To help in this effort, the Society founded the ASC Awards for Outstanding Achievement in Cinematography in 1986 to recognize exceptional work in feature films and television, as well as acknowledge cinematographers and other filmmakers — including directors, producers and actors — for their exemplary careers or contributions to the art and craft of filmmaking.
The concept for the ASC Awards was championed by Society members Michael Margolies and Woody Omens, and the event has grown exponentially over the decades, becoming one of the motion-picture industry’s most-watched annual events. (You'll find a complete account on the 2022 ceremony here.)
The AC web site was launched in 1997 to digitally deliver a wide variety of educational content, including instructional and informative videos featuring ASC members and historical stories from the vast American Cinematographer archive.
The ASC is currently creating an online index database for all 1,200 issues of the magazine, which will allow cinematographers, students and researchers to easily find and access all 100 years of published AC content.
In 2002, Society members focused on the rapidly evolving filmmaking technology founded the ASC Motion Imaging Technology Council (or MITC — pronounced "My Tech") which includes committees that study and report on developments in such areas as digital motion picture cameras, look management, virtual production techniques, lens developments, motion imaging workflows, projection and display technologies, archiving, advanced imaging and virtual reality.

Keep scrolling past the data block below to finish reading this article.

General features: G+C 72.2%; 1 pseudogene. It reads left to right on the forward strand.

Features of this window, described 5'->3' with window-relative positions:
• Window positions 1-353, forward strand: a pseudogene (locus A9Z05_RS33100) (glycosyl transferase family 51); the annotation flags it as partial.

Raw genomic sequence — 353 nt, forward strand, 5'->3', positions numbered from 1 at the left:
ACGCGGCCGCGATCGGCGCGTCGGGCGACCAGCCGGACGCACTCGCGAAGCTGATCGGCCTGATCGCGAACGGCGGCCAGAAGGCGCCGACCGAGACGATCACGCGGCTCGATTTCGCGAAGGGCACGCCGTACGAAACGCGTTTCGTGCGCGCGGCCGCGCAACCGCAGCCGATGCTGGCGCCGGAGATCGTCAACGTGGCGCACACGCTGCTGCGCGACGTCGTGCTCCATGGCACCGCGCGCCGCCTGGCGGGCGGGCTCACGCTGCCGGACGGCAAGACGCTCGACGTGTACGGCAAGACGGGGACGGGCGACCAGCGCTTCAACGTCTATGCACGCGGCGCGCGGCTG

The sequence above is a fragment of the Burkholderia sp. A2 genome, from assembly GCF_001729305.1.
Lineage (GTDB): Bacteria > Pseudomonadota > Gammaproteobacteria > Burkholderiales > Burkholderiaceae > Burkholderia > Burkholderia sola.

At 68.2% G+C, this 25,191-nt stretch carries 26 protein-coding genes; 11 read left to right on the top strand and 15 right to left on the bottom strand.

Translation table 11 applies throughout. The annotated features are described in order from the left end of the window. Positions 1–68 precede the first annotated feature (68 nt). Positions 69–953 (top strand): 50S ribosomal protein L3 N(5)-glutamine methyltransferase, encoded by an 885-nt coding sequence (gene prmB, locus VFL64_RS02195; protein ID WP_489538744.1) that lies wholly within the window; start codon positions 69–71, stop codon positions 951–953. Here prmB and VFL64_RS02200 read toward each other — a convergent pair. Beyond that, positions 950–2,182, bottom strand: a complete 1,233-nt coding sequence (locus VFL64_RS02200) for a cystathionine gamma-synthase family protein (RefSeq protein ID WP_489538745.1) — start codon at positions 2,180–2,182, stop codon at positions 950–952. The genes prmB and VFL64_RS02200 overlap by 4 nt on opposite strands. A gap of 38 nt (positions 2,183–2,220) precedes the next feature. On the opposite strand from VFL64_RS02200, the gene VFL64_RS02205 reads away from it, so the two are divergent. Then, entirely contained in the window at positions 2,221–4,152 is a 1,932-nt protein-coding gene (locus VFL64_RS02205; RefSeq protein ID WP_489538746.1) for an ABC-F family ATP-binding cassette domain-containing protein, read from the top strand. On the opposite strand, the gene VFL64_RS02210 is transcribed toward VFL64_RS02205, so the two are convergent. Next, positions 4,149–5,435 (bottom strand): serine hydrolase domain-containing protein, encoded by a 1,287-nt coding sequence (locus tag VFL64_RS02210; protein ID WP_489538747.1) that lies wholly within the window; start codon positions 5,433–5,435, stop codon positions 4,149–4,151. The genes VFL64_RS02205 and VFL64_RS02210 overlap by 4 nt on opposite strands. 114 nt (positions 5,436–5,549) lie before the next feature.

The Society began the ASC Master Class education program in 2014. Here, ASC members and other professionals teach students from around the world on subjects including lighting, composition, angles, creating mood, postproduction techniques and many other aspects of visual storytelling. In Los Angeles, each session begins at the ASC Clubhouse in Hollywood, with portions taught on local stages and other facilities. Sessions scheduled in New York City have taken place at participating facilities operated by ASC associate members.
ASC members who have recently participated as instructors Bill Bennett, Paul Cameron, Russell Carpenter, Larry Fong, Magdalena Gorka, Baz Idoine, Karl-Walter Lindenlaub, M. David Mullen, Fred Murphy, Guillermo Navarro, Rodrigo Prieto, Cynthia Pusheck, Declan Quinn, Tami Reiker, Nancy Schreiber, Larry Sher, David Stockton, John Toll, Mandy Walker, Robert Yeoman and many more.